Some Ohio custodial parents might wonder what they should do if they have concerns about their children's visitation with the other parent. Reasons for concern could be that the children say they do not want to go, that they complain they spend more time with the parent's new partner or that there is a history of substance abuse or domestic violence.
A parent may not be required to send the child to visit the other parent if abuse could be occurring or there is another situation endangering the child. However, if a parent is going to defy a court order, it must be for a good reason that involves the child's safety and not a disagreement about issues such as the child's bedtime. While there are certain parenting practices that may be bad for a child's health, the court would normally not consider them reason enough to cut off visitation.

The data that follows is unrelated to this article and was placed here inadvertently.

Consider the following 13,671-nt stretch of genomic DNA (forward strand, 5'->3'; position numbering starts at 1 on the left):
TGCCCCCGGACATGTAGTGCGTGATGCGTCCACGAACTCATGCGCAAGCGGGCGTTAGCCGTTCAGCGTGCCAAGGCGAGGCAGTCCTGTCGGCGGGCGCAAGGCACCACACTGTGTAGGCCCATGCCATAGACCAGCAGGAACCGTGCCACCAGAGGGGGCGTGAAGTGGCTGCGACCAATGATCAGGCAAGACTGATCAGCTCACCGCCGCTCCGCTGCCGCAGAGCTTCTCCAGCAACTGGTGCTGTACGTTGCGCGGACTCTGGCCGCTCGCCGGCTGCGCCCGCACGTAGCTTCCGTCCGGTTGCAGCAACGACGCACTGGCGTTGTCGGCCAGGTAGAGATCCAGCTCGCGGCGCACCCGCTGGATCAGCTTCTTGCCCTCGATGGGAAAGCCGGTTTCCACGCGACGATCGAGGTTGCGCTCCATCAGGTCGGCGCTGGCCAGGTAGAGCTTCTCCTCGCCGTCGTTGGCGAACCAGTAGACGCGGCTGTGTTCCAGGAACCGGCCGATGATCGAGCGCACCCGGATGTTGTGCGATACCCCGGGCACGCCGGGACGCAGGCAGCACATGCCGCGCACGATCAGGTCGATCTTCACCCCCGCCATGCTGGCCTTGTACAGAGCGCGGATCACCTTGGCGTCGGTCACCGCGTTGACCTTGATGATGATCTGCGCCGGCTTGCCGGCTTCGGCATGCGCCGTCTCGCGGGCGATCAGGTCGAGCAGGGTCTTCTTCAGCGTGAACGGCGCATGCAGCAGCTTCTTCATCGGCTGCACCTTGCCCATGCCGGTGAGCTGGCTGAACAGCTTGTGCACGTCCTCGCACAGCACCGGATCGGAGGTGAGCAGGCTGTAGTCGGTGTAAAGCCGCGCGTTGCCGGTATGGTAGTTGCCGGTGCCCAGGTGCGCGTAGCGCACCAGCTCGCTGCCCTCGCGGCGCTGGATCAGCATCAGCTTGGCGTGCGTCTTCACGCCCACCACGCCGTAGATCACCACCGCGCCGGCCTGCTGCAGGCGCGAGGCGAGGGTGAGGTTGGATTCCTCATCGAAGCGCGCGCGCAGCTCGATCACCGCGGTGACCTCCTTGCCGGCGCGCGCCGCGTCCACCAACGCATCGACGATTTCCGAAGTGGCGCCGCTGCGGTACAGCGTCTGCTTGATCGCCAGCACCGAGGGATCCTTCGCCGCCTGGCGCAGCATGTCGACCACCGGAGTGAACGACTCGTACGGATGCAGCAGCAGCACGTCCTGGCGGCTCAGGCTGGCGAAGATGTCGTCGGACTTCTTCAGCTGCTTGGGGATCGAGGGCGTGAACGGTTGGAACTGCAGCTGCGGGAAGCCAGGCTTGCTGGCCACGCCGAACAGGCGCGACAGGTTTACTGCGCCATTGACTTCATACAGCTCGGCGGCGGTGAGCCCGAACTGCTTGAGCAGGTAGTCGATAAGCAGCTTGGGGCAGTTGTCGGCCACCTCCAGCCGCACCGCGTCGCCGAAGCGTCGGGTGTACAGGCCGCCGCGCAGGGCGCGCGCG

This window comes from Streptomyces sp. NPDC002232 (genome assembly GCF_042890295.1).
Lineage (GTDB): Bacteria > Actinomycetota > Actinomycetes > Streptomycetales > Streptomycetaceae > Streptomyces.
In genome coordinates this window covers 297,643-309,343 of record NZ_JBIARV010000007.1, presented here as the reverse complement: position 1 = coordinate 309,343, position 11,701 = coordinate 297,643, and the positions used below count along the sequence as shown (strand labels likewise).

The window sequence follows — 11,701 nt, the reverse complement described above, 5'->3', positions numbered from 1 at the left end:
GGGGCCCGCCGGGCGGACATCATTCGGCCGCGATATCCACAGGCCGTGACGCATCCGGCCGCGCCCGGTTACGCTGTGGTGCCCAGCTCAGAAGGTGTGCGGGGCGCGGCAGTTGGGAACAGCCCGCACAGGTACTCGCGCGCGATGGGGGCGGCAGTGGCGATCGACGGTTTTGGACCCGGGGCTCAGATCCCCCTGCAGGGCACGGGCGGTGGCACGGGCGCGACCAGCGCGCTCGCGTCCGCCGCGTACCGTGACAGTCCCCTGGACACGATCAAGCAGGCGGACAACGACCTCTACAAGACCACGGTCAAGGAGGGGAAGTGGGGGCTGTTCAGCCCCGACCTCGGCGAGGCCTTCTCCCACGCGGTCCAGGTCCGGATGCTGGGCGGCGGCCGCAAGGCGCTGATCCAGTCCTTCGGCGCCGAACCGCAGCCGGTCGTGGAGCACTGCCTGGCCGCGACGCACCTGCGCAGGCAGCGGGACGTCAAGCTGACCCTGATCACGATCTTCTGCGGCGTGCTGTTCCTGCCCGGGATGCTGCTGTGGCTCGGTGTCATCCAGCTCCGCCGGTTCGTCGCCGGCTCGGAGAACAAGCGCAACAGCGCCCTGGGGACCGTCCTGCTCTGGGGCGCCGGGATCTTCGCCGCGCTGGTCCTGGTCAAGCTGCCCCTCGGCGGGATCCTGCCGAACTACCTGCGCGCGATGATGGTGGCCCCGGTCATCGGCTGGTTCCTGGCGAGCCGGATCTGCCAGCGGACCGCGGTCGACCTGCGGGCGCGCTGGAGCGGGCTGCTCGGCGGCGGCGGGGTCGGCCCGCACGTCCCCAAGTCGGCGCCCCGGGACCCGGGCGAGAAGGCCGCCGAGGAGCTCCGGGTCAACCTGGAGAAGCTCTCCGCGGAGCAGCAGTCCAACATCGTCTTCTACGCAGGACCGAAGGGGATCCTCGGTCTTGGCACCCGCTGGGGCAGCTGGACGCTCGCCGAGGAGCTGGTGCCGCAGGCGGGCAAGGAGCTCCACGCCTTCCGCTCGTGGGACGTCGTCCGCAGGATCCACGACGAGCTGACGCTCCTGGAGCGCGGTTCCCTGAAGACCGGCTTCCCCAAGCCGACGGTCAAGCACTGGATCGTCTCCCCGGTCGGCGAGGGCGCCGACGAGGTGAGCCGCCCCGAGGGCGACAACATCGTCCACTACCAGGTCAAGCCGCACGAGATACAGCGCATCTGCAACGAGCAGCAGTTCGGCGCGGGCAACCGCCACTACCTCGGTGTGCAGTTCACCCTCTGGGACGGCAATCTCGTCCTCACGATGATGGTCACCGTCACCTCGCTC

It may be possible to resolve the issue by talking to the other parent. For example, if a parent is concerned that the other parent does not have a safe car seat, it may be possible to resolve this by having the car seat inspected. However, if a parent feels unable to talk to the other parent about the situation, it might be necessary to go to court. A parent should provide as much documentation as possible as evidence.
When estranged couples negotiate parenting time during a divorce, they can also address potential areas of conflict in the parenting agreement. Of course, it will not be possible to anticipate and address every one, but if a parent feels strongly about certain issues, such as introducing children to new partners, an agreement can be made about how to handle them.